Wal-Mart’s Persona in Trouble

I grew up in the Soviet Union. I know what propaganda looks like.

It’s no secret that the style and format of National Public Radio (NPR) doesn’t really get our blood boiling. Despite the BBC-like, at times superb journalism, that I rely on more than any other station, everything about NPR -- their style of reporting, their editorial judgment, their music -- is very safe, predictable, bland, and too often nauseatingly boring.

But lately, NPR has been disturbing me, getting my blood boiling, making me talk to my friends about it.

Like thousands of other listeners, I still can’t get used to hearing Wal-Mart ads on NPR.

"Wal-Mart, committed to providing its associates a variety of career paths, training resources and advancement opportunities."

Is that right? When the world's largest retailer is paying most of its workers less than $19,000 a year, forcing them to resort to taxpayer-funded food stamps and Medicaid, it just doesn’t add up.

Wal-Mart has been too arrogant to care about its public image and it shows. Their PR folks are stale, writing an ad for NPR as if it’s a business trade publication.

I never thought that American radio would ever remind me of the Soviet Union. But when I hear Wal-Mart ads all I can see is the ultimate symbol of Soviet propaganda -- Leonid Brezhnev.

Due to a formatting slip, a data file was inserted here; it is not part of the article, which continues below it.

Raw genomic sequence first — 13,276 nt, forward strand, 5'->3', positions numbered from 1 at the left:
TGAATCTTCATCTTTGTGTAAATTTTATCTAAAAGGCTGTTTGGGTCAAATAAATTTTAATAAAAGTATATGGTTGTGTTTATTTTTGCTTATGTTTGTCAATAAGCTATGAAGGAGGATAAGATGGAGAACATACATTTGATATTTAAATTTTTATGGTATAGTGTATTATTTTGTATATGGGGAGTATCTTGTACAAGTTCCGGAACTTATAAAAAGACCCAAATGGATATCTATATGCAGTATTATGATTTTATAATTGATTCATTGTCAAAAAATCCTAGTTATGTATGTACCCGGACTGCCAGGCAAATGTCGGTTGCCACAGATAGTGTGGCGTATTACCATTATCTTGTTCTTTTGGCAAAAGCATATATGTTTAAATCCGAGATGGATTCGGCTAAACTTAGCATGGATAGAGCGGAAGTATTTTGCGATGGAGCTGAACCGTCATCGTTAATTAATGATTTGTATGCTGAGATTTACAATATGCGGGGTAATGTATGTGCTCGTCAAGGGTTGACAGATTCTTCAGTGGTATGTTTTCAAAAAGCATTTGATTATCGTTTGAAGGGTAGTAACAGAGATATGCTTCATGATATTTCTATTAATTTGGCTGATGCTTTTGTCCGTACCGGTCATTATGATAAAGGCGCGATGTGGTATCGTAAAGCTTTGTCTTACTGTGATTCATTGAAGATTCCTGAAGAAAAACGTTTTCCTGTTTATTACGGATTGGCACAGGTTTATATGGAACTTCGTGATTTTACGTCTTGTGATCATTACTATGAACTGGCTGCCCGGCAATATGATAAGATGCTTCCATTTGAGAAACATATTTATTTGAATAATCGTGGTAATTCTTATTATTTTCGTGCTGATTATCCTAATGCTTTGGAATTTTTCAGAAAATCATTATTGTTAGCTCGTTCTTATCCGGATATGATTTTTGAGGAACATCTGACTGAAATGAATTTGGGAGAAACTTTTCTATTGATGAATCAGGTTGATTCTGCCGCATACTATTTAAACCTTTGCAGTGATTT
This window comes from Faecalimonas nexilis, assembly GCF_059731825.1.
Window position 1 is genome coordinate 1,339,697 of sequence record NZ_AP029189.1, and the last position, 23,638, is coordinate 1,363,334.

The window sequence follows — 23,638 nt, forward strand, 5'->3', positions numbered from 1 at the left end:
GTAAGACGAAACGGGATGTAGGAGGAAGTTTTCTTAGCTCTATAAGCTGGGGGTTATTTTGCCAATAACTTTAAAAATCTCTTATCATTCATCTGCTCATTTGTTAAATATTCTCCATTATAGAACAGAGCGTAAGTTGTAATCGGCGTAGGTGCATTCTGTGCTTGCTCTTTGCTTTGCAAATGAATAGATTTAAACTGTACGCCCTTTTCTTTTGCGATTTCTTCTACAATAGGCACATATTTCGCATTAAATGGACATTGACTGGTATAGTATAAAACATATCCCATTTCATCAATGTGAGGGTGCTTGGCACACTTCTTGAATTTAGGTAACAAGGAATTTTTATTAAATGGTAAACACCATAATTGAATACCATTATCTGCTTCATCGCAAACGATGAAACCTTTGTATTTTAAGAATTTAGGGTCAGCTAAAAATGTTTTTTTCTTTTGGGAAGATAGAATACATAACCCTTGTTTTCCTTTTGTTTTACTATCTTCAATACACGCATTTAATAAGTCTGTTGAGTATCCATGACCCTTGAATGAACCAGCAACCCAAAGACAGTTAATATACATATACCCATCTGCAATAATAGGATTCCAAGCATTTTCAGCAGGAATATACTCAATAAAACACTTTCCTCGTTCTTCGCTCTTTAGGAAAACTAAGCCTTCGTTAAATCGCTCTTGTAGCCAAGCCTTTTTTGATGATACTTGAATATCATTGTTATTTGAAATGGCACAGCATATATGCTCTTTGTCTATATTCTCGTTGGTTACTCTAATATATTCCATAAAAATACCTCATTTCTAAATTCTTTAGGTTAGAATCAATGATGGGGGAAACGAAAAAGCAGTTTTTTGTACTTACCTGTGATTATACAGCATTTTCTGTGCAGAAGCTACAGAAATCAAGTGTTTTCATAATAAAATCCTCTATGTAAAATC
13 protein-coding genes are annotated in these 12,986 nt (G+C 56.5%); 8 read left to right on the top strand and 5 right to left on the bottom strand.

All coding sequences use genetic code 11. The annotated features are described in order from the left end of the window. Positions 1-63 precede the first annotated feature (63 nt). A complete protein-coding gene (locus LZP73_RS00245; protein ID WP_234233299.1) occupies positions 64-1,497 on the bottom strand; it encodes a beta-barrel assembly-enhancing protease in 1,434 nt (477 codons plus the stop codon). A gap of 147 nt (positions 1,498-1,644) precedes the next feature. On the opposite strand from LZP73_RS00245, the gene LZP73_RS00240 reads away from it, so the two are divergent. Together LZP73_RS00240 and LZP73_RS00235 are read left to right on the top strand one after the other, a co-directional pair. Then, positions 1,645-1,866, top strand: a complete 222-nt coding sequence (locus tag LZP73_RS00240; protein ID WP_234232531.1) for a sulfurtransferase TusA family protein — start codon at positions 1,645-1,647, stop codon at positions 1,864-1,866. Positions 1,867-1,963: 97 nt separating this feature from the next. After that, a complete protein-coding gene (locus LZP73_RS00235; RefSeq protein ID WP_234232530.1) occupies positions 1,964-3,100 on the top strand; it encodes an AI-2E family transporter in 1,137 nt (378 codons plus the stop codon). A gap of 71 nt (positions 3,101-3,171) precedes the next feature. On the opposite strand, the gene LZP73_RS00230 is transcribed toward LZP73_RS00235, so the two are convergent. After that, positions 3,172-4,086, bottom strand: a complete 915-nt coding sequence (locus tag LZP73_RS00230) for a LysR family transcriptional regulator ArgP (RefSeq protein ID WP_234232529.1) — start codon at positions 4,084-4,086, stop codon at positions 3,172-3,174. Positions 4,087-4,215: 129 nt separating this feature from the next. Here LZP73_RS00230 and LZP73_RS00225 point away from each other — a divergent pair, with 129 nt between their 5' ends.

This self-aggrandizing, former Soviet president awarded himself several medals for what he believed was a community service. Just like Wal-Mart, he surrounded himself with loyal advisors, refused interviews, didn’t engage with the public and thought of his economic policies as superior.

When people listened to his speeches, the responses varied from rage to laughter. Most of us laughed at how disconnected these friendly talks were from our lives. And just like me today, my parents seemed amused every time they heard Brezhnev. They’d raise their hands, smile, shake their head and proclaim for the hundredth time: “Circus!”

I’ll also never forget the collective disillusionment and complacency. I didn’t think back then that change was possible. But I saw these loosely-connected people around me that passed around illegal tapes and brochures and talked to other people every day about what they could do to help bring about change. In 1989, the Soviet dictatorship collapsed.

Last week, I met students that were working on a campaign to get their schools and universities to stop buying supplies from Wal-Mart. Their determination, energy and hope reminded me of those starry-eyed Russian friends working for change in the Soviet Union. And it gives me hope.

Wake Up Wal-Mart is looking for volunteers.

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